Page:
Voluntary safety recall

Someone had to dig a hole, take a rock and live underneath it for a few months to avoid hearing about the massive Toyota recall a few years back.

Sorry, make that recalls.

Each was for a few different issues, with a substantial amount of media attention to a stuck accelerator pedal. This probably even inspired a few people to try it as an excuse to talk themselves out of a speeding ticket.

The manufacturer took action, made aware the appropriate parties and—eventually—problems were addressed.

In February, among the many the organization releases, the National Highway Traffic Safety Administration announced another recall, this time for a police-only vehicle.

It affects years 2011 and 2012 Chrysler Dodge Charger police vehicles, produced between July 5, 2010, and Dec. 20, 2011. It technically involves two parts, one a bulb harness connector and a power distribution module. According to the recall, these parts in the July 5 to December 20 manufacturing window carry risk of overheating.

Again, this is a voluntary safety recall affecting an estimated 9,688 vehicles.

Specific details

The recall announces that the low-beam headlamps of some vehicles could fail due to the overheating of a bulb harness connector. The harness connection resembles a few gathered insulated cables with specific connector heads on its ends.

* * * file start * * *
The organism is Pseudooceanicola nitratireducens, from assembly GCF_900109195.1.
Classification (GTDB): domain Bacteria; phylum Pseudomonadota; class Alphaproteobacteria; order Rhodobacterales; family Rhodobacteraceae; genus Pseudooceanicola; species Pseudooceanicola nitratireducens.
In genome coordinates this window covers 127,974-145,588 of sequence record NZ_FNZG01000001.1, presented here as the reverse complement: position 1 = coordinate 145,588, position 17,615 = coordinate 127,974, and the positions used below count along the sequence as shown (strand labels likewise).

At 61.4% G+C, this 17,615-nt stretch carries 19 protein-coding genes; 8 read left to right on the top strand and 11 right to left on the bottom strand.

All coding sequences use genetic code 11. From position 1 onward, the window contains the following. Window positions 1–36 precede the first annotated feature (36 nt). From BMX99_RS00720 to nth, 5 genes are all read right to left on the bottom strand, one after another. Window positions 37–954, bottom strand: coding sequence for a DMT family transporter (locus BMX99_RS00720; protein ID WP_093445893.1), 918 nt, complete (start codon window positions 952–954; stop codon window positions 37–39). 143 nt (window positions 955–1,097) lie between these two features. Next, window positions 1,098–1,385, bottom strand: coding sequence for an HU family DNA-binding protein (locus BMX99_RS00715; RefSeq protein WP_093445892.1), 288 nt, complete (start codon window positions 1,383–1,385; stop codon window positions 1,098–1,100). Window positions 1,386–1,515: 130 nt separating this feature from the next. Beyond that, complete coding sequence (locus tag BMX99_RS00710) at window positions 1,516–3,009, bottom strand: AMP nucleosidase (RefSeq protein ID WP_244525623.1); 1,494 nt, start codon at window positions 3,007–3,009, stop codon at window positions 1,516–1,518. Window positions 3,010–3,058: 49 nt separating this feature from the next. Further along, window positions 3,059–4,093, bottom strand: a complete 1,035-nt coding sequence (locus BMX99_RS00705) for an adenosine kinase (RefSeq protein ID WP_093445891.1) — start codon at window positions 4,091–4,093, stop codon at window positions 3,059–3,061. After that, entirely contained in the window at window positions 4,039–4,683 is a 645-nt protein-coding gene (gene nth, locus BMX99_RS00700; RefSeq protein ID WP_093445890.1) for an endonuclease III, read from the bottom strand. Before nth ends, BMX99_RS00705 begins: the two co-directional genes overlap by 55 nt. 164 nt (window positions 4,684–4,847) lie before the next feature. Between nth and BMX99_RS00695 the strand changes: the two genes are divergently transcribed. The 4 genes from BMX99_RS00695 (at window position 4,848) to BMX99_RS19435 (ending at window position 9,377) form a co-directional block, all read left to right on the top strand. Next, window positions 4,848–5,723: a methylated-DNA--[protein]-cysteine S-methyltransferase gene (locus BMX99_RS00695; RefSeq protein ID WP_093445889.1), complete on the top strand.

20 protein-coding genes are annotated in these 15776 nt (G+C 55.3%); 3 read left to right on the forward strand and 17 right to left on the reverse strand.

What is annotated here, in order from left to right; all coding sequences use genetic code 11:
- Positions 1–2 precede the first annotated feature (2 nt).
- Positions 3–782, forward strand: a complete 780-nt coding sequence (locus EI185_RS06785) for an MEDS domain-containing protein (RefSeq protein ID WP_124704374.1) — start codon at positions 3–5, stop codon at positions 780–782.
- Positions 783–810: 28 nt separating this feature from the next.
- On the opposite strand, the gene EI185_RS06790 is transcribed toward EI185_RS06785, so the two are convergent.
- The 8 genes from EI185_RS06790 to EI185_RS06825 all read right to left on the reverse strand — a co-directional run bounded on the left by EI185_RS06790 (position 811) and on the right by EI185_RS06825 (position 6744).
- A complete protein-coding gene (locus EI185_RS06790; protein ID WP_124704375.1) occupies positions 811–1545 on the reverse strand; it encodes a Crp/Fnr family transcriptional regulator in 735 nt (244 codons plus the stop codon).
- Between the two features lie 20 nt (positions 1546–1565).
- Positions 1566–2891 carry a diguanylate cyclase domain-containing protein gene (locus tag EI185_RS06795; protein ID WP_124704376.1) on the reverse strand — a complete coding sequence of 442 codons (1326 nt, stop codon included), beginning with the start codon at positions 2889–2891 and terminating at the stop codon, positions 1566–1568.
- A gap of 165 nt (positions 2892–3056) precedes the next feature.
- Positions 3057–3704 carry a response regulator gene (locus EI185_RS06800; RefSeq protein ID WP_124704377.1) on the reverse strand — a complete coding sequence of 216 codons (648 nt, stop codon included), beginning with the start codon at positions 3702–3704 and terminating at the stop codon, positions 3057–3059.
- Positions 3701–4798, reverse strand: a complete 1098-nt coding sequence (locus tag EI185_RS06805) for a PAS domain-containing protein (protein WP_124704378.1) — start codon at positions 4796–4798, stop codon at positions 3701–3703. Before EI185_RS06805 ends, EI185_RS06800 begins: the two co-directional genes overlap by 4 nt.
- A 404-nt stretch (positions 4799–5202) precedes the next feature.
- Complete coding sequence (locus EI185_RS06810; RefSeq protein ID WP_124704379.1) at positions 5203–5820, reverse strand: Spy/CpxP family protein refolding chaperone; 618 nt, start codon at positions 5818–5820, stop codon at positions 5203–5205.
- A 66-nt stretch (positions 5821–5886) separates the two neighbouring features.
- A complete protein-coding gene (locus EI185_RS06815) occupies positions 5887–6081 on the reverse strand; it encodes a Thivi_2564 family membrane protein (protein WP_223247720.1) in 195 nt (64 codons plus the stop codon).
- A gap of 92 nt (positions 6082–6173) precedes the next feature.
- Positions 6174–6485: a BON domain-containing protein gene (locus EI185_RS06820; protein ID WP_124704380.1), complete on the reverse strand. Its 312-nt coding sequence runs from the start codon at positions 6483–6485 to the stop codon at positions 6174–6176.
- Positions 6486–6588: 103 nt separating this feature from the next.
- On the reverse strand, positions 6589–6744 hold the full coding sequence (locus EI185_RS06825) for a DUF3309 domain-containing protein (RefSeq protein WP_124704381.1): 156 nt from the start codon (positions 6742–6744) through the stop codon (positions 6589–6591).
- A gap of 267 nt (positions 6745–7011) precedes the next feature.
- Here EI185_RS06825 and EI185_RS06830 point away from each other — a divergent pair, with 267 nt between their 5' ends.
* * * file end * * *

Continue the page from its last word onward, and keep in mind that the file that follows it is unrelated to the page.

Like dominoes knocking each other down, this heat can also cause a loss of ABS/ESC system function due to an overheated power distribution center.

The announcement puts it quite bluntly, “This could lead to loss of visibility and/or braking ability, increasing the risk of a crash.”

For those unfamiliar with these terms, antilock braking systems (ABS) is an automatic system which pulses the brake in hopes to avoid wheel lock-up—hence the name. Electronic stability control (ESC) works to adjust the vehicle’s spinning wheels in a potentially slippery situation. It automatically applies the brake without driver input to lessen over-steering and get the vehicle back to the direction where it was intended to go.

The recall release also mentions that beginning in March, Chrysler had begun notifying “owners and dealers to replace the headlamp jumper harnesses and relocate the ABS/ESC system fuse within the power distribution center.”

In an official statement, David Dillon, head of product investigation and campaigns, explains what could be causing the malfunction. He says, “the conditions tend to occur when police vehicles are exposed to severe police duty vehicle cycles for an extended period of time, including long durations of high speed, evasive driving when used as training vehicles for police forces and extended idling.”

Dillon adds “[the company] will continue to monitor the retail fleet for any occurrence of this condition beyond police vehicles.”

The official statement also mentions that the Chrysler Group is not aware of any accidents or injuries related to this condition.

Recall puts safety first

The stigma of the word “recall” does tend to raise some eyebrows, however, as the company has stated, no severe consequences have been recorded or reported resulting from the headlamp overheating issue and the voluntary recall is a precautionary measure. Chrysler has also announced that costs incurred (if any at all) to a department or agency relating to the recall will be refunded.

Recalls are an effort to make vehicles that much safer for our officers—just one more feature bringing them home each day.

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